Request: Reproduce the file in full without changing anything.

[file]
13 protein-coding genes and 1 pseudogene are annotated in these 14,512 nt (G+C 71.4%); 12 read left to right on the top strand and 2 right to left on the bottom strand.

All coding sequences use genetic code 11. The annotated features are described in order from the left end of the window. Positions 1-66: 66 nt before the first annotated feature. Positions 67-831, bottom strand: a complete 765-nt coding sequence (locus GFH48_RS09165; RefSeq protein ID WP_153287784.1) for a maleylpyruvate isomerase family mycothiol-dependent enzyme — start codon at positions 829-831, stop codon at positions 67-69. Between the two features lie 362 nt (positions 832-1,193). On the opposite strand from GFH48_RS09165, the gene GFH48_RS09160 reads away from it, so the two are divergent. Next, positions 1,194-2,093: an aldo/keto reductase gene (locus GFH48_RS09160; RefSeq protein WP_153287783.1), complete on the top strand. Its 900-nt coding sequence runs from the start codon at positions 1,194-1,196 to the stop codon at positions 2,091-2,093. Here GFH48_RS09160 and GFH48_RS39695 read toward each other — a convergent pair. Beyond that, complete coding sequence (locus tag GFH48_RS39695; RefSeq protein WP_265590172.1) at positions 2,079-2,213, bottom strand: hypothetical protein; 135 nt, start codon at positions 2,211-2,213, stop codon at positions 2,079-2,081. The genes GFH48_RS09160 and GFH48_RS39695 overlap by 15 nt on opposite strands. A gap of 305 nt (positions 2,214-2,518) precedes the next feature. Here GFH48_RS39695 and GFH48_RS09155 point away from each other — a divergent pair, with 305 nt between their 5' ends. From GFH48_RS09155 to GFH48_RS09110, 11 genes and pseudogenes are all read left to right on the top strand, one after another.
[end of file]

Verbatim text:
13 protein-coding genes and 1 pseudogene are annotated in these 14,512 nt (G+C 71.4%); 12 read left to right on the top strand and 2 right to left on the bottom strand.

All coding sequences use genetic code 11. The annotated features are described in order from the left end of the window. Positions 1-66: 66 nt before the first annotated feature. Positions 67-831, bottom strand: a complete 765-nt coding sequence (locus GFH48_RS09165; RefSeq protein ID WP_153287784.1) for a maleylpyruvate isomerase family mycothiol-dependent enzyme — start codon at positions 829-831, stop codon at positions 67-69. Between the two features lie 362 nt (positions 832-1,193). On the opposite strand from GFH48_RS09165, the gene GFH48_RS09160 reads away from it, so the two are divergent. Next, positions 1,194-2,093: an aldo/keto reductase gene (locus GFH48_RS09160; RefSeq protein WP_153287783.1), complete on the top strand. Its 900-nt coding sequence runs from the start codon at positions 1,194-1,196 to the stop codon at positions 2,091-2,093. Here GFH48_RS09160 and GFH48_RS39695 read toward each other — a convergent pair. Beyond that, complete coding sequence (locus tag GFH48_RS39695; RefSeq protein WP_265590172.1) at positions 2,079-2,213, bottom strand: hypothetical protein; 135 nt, start codon at positions 2,211-2,213, stop codon at positions 2,079-2,081. The genes GFH48_RS09160 and GFH48_RS39695 overlap by 15 nt on opposite strands. A gap of 305 nt (positions 2,214-2,518) precedes the next feature. Here GFH48_RS39695 and GFH48_RS09155 point away from each other — a divergent pair, with 305 nt between their 5' ends. From GFH48_RS09155 to GFH48_RS09110, 11 genes and pseudogenes are all read left to right on the top strand, one after another.